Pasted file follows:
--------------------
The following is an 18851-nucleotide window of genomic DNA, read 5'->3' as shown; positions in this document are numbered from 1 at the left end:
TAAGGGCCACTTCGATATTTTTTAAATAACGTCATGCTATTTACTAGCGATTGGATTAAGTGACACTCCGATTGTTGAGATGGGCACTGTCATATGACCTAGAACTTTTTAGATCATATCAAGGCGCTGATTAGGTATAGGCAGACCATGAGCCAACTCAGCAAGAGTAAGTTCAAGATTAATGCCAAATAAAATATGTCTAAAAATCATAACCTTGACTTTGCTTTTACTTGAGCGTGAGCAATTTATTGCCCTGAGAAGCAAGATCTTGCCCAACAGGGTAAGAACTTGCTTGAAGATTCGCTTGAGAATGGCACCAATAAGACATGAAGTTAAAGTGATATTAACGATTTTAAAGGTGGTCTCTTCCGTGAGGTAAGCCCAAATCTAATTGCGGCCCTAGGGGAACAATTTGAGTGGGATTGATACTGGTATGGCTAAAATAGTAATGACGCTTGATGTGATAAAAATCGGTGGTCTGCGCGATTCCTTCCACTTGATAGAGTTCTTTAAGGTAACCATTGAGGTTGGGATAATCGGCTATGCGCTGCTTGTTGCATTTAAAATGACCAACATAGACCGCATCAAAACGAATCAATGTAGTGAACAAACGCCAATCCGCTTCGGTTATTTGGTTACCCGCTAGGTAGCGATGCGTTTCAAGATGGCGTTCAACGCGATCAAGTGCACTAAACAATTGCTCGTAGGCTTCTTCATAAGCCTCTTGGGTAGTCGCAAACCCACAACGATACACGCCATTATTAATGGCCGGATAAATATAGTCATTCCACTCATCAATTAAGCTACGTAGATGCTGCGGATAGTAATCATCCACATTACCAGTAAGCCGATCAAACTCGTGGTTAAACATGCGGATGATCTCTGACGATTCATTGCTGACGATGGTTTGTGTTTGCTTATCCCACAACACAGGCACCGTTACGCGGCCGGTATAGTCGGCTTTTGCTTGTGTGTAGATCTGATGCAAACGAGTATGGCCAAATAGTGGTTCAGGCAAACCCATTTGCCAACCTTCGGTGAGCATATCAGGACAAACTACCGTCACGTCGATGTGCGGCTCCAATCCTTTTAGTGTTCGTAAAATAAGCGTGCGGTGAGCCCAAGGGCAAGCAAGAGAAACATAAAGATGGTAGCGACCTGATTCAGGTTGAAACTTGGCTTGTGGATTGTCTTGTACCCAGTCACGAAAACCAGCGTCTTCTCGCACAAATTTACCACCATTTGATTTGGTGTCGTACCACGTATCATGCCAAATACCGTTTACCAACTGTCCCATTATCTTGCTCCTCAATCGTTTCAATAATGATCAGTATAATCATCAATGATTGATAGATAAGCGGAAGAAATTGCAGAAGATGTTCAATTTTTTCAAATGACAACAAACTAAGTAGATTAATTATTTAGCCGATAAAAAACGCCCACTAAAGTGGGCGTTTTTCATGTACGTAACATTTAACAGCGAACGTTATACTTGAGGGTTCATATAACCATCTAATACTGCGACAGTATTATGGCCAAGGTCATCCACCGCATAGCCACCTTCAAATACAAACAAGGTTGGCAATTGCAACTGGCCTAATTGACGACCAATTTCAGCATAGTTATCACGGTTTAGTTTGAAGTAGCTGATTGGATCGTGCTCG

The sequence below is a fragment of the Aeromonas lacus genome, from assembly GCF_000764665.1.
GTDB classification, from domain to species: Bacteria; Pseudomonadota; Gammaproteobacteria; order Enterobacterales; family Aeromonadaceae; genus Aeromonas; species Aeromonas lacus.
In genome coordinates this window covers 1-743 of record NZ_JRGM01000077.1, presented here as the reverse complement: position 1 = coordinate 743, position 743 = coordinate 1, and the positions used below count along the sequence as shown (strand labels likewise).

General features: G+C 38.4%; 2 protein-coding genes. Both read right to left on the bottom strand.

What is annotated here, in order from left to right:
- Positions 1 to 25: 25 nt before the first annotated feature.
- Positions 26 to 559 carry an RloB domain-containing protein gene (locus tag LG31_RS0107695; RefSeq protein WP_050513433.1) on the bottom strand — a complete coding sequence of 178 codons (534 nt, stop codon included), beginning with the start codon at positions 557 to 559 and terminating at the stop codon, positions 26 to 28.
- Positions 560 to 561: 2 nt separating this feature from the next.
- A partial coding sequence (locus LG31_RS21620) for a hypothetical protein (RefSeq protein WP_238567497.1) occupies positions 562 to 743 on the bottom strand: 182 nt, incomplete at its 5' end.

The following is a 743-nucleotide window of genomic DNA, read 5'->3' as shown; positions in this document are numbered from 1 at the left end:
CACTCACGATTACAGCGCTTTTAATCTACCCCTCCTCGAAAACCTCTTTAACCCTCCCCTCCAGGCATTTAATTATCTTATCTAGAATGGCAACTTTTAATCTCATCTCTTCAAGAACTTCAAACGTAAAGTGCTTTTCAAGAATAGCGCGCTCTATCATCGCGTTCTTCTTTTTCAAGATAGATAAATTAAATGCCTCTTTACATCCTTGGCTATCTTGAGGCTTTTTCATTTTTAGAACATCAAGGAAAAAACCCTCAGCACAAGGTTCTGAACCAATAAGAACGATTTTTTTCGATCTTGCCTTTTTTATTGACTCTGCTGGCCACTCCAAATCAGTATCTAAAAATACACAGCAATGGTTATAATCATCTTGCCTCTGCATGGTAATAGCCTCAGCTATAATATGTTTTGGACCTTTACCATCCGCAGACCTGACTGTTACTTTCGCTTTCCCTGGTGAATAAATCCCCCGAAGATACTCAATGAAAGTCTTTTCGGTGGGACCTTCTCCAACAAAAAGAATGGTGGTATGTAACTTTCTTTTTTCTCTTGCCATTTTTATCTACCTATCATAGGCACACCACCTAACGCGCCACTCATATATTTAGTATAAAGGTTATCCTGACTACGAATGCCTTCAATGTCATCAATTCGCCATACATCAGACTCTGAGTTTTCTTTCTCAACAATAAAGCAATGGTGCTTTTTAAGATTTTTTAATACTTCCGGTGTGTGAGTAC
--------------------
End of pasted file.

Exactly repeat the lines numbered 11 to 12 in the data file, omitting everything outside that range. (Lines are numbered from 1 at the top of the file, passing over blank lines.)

- A partial coding sequence (locus LG31_RS21620) for a hypothetical protein (RefSeq protein WP_238567497.1) occupies positions 562 to 743 on the bottom strand: 182 nt, incomplete at its 5' end.

The following is a 743-nucleotide window of genomic DNA, read 5'->3' as shown; positions in this document are numbered from 1 at the left end: